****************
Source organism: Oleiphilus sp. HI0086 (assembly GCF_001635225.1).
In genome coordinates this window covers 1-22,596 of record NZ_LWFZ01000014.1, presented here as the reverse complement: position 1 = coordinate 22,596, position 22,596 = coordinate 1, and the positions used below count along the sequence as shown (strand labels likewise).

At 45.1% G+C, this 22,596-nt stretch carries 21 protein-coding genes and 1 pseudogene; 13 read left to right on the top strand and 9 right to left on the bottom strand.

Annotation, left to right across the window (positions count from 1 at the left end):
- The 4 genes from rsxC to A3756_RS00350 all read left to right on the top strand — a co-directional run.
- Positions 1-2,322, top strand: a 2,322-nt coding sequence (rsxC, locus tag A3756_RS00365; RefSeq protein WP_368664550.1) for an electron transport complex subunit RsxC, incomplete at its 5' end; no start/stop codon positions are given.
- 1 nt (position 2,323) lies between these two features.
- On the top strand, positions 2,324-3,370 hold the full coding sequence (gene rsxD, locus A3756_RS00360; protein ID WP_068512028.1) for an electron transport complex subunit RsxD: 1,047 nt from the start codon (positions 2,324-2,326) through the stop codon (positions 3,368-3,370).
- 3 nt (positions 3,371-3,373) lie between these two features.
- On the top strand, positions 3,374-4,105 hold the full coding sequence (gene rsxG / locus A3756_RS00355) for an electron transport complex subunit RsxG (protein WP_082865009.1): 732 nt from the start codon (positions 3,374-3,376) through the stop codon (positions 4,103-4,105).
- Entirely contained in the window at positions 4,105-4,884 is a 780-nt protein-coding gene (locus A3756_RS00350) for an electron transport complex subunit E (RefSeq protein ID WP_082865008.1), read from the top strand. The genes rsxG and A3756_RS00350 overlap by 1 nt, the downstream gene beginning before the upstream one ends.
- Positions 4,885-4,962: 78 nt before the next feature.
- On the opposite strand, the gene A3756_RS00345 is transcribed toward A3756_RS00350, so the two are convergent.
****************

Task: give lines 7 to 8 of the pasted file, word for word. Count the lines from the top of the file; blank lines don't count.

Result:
- 1 nt (position 2,323) lies between these two features.
- On the top strand, positions 2,324-3,370 hold the full coding sequence (gene rsxD, locus A3756_RS00360; protein ID WP_068512028.1) for an electron transport complex subunit RsxD: 1,047 nt from the start codon (positions 2,324-2,326) through the stop codon (positions 3,368-3,370).